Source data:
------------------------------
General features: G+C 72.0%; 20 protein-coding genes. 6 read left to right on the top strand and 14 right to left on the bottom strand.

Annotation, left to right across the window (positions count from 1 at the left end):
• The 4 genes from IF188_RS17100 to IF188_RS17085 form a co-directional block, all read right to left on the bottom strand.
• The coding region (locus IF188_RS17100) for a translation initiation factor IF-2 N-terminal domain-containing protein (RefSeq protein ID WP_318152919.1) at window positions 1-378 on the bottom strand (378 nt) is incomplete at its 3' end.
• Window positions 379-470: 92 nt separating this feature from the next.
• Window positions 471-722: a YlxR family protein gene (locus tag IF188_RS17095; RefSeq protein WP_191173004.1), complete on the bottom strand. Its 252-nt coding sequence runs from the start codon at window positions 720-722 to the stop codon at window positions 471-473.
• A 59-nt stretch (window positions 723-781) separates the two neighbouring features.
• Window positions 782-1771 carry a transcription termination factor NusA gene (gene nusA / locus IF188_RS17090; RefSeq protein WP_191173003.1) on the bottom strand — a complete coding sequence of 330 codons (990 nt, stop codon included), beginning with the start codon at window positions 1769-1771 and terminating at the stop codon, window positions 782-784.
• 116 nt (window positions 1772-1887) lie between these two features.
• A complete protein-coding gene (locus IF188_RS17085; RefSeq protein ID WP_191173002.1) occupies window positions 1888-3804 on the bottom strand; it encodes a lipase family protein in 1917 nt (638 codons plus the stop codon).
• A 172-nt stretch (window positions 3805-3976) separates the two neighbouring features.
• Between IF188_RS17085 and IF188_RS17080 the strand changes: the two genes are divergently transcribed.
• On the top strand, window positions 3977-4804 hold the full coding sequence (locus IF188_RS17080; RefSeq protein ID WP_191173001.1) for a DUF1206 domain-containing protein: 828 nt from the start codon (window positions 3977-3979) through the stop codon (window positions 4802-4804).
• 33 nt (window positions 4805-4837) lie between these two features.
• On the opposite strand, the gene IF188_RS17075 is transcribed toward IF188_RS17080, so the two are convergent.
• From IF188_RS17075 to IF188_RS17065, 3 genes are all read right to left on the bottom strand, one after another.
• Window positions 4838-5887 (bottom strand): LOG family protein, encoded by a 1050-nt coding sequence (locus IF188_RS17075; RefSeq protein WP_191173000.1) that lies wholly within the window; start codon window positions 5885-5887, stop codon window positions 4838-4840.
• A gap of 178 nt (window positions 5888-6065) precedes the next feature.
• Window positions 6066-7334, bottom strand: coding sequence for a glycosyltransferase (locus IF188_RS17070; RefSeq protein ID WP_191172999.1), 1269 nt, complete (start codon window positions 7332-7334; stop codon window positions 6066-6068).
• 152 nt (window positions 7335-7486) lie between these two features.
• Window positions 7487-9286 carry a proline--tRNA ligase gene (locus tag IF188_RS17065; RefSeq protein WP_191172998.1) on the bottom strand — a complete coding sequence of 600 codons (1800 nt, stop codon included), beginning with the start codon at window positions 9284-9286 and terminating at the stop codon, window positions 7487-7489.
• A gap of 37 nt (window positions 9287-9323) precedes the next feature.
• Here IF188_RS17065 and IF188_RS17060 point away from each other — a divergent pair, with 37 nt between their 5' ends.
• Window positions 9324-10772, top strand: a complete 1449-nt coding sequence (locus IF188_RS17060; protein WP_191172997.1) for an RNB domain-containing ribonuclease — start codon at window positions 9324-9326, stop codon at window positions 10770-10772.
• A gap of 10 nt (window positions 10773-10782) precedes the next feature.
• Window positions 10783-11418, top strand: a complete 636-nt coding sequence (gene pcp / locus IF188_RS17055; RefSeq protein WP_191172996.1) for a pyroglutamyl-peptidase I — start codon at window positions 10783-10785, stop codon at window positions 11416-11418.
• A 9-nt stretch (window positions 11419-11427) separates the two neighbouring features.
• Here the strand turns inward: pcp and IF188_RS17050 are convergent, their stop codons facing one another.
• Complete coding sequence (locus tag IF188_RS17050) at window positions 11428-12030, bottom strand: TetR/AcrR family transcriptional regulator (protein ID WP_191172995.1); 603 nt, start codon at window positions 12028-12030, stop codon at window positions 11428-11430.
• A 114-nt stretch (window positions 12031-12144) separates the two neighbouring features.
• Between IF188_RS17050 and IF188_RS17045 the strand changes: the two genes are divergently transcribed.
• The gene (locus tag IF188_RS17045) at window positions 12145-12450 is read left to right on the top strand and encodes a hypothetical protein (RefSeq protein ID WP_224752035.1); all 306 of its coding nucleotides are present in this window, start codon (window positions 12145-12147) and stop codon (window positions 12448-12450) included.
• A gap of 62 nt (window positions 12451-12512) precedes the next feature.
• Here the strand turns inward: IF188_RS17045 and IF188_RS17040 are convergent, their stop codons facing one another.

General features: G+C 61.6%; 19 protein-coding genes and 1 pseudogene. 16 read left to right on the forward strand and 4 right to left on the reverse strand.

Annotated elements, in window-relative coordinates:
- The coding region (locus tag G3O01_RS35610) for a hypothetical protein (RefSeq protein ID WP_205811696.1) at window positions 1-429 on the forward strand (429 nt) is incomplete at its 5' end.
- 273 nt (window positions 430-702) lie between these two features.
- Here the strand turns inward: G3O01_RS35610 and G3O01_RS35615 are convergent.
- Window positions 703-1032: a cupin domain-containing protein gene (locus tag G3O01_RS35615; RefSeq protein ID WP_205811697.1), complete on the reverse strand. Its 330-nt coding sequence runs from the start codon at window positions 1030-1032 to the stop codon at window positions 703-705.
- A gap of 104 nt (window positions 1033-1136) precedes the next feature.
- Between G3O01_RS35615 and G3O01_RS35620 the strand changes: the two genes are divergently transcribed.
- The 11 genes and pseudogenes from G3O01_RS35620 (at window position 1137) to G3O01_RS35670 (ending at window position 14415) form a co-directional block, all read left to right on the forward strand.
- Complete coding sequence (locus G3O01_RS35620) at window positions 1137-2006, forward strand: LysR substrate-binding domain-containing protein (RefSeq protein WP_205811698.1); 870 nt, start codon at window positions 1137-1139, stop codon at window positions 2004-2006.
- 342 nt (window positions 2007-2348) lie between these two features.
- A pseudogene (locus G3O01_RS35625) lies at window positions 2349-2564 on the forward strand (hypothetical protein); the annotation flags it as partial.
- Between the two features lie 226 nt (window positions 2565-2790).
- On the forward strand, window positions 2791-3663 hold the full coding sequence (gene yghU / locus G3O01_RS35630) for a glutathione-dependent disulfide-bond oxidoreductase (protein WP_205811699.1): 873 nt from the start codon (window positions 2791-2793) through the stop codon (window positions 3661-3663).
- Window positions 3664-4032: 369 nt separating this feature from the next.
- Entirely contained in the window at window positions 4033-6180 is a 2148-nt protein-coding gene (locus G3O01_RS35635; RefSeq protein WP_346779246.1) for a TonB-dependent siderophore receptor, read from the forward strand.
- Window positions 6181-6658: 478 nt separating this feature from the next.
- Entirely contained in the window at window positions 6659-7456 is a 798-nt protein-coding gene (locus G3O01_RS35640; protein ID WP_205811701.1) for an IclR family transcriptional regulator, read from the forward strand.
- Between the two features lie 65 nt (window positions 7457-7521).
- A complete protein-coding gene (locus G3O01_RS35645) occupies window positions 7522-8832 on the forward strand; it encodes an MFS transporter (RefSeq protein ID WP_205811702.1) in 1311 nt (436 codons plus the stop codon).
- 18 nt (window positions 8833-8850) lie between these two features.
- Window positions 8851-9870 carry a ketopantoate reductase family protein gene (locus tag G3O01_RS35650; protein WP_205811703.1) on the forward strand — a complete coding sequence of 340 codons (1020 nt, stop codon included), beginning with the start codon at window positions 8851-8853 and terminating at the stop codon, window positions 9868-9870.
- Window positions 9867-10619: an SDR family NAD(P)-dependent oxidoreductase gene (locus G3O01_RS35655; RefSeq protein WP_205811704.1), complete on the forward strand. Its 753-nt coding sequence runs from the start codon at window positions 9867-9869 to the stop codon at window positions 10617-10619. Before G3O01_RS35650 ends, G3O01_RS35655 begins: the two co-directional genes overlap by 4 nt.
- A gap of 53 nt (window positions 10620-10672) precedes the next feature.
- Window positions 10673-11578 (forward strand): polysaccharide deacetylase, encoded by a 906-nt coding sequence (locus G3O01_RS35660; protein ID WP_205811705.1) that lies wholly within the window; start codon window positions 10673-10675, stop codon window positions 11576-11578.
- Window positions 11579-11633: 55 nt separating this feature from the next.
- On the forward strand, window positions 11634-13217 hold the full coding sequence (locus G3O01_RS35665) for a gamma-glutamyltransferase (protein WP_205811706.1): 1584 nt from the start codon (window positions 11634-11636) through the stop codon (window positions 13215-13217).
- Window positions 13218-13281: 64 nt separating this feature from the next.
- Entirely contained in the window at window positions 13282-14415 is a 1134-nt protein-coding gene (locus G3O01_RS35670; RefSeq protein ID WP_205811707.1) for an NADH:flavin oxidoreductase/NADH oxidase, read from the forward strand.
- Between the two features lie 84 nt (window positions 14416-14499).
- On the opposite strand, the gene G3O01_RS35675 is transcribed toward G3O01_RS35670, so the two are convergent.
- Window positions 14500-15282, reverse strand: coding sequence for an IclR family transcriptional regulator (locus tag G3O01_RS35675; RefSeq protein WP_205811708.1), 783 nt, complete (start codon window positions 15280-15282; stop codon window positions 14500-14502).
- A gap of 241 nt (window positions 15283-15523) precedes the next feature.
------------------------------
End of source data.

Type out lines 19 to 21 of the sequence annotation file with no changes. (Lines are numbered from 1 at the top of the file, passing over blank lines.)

• Window positions 6066-7334, bottom strand: coding sequence for a glycosyltransferase (locus IF188_RS17070; RefSeq protein ID WP_191172999.1), 1269 nt, complete (start codon window positions 7332-7334; stop codon window positions 6066-6068).
• 152 nt (window positions 7335-7486) lie between these two features.
• Window positions 7487-9286 carry a proline--tRNA ligase gene (locus tag IF188_RS17065; RefSeq protein WP_191172998.1) on the bottom strand — a complete coding sequence of 600 codons (1800 nt, stop codon included), beginning with the start codon at window positions 9284-9286 and terminating at the stop codon, window positions 7487-7489.